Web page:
SSS - Einstein SSS Spectra and Lightcurves
The total background due to all non-source contributions is 0.28 ct/s above 0.5 keV and 0.19 ct/s above 1 keV. Background is not measured simultaneously, and must be estimated from data accumulated over source-free exposures.
A time-dependent build-up of ice (water) on the detector surface occurred because of cryo-pumping of ambient outgassing material onto the 100 K detector. It was periodically defrosted by heating to 220 K at the beginning of a series of three days of observations. Each defrost reduced the total amount of ice that returned, such that after 9 months the ice covering was almost gone. The ice covering is parametrized by an ice parameter that varies from a low value of 0.05 to a high early on of 4.58. A model has been developed that predicts the ice parameter as a function of time, and is used to obtain the correct response matrix for any given observation. The uncertainty in this ice parameter varied throughout the operational lifetime, and was greatest at the beginning. More information on the ice modeling procedure can be obtained in Arnaud, Szymkowiak, and White (1989, HEAO Newsletter, Vol. 1, No. 2) and Christian, Swank, and White (1992, Legacy: the HEASARC Newsletter, Vol. 1, No. 1).
The cryogen keeping the SSS at its operating temperature of 100 K ran out, as expected, in October 1979, and no more observations were possible.
Lightcurves: There is a background-subtracted 81.92 s time resolution light curve in the 1.0-4.0 keV band covering the time interval of each spectrum.
Associated Products: The Einstein monitor proportional counter, MPC, operated in the 1-15 keV band, with eight pulse height channels. It was a mechanically collimated detector with a full width half maximum field of view of 45 arc minutes.
There is one MPC spectrum accumulated to match each SSS spectrum (with the small number of exceptions noted above where there are no matching MPC observations). The spectra are not background-subtracted. Background spectra and the detector response matrix (the latter is considered to be valid for the entire mission) can be extracted using the VIMAT program.
There are also background-subtracted 40.96 s time resolution light curves in the 1.0-15.0 keV band covering the time interval of each spectrum.
Notice that, due to the differing instrumental observing constraints and particle background thresholds, the SSS and MPC data products are only quasi-simultaneous. The start and stop times referred to in the parameters description refer specifically to the SSS observations.
Associated lightcurve names
Associated file response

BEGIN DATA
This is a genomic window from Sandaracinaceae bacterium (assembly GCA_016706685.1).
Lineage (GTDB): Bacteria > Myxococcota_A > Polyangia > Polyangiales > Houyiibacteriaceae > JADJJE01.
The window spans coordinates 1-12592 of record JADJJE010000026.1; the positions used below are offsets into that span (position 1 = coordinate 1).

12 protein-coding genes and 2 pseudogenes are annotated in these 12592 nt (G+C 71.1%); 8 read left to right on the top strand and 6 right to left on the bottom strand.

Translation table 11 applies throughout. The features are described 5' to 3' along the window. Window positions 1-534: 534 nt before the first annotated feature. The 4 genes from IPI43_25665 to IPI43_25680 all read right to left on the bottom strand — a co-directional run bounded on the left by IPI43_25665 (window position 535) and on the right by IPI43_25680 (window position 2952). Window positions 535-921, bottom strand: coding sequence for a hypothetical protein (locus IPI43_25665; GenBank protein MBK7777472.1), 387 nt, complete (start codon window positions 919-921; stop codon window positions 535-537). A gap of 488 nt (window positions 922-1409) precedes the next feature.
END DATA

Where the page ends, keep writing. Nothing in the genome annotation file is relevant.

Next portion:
The root name of the files containing the MPC spectrum (.pha).
The Galactic latitude and of the pointing.
The HEASARC BROWSE Class of the target. (This classification scheme is described in detail in the HEASARC document `Available Databases`).
The count rate in the 0.6 to 4.5 keV band. Note that the count rate is affected by the ice accumulating on the detector, and will change from observation to observation because of this. Two other count rates are available:
* min_count_rate - minimum count rate during the observation, * max_count_rate - maximum count rate during the observation.
Count Rate Error
The Declination of the pointing.
The change in ice parameter across the spectral accumulation time.
The end time of the SSS observation in the same format.
The total on source time, corrected for dead time.
The root name of the files containing the SSS lightcurves (.rbf).
The root name of the files containing the SSS spectrum (.pha) and lightcurves (.rbf).
The root name of the files containing the SSS spectrum (.pha).
flux (0.5-4.0 keV) (Note: All values are zero as populated.)
The value of the ice parameter at the start of the spectral accumulation.
The value of the ice parameter at the end of the spectral accumulation. If there is a large jump in the ice parameter (10 percent or more) then the ice build-up occurred rapidly, and the spectral fits at less than 1 keV may not be reliable.
Length of assoc lightcurves
Length of assoc spectra
The Galactic longitude of the pointing.
Length of lightcurves
Length of spectra
Maximum count rate
Error on maximum count rate
Minimum count rate
Error on minimum count rate
Number of assoc lightcurves
The name of the nominal SSS target. We have tried to select the most commonly used name in all cases, but this of course is somewhat a matter of opinion. (Note that the names contain embedded blanks, e.g., Cyg X-1)
Number of assoc spectra
Number of lightcurves
Number of spectra
The Right Ascension of the pointing.
This is the Einstein Sequence Number for the observation.
The `tchi2` parameter is a chi2 test to a constant source intensity.
The start time of the SSS observation.
This is a classification made by Jean Swank and Damien Christian as to the nature of the source. The following types have been defined:
'BES' for X-ray binary with Be star primary: e.g., Gam Cas. 'BLK' for X-ray binary with black hole primary: e.g., Cyg X-1. 'CLUSTER' for cluster of galaxies: e.g., A 2029. 'CVS' for cataclysmic variable: e.g., AM Her. 'GAL' for galaxy or quasar: e.g., 3C273. 'LMXB' for low-mass X-ray binary: e.g., Cyg X-2. 'PULSAR' for pulsar: e.g., Cen X-3. 'RSCVN' for RS CVn active binary system: e.g., AR Lac. 'SNR' for supernova remnant: e.g., sn 1006. 'STAR' for miscellaneous varieties of galactic stars not belonging to the other stellar categories: e.g., tau Sco. 'MISPT' for observations made at incorrect coordinates (i.e., mispoints).
The year of the observation.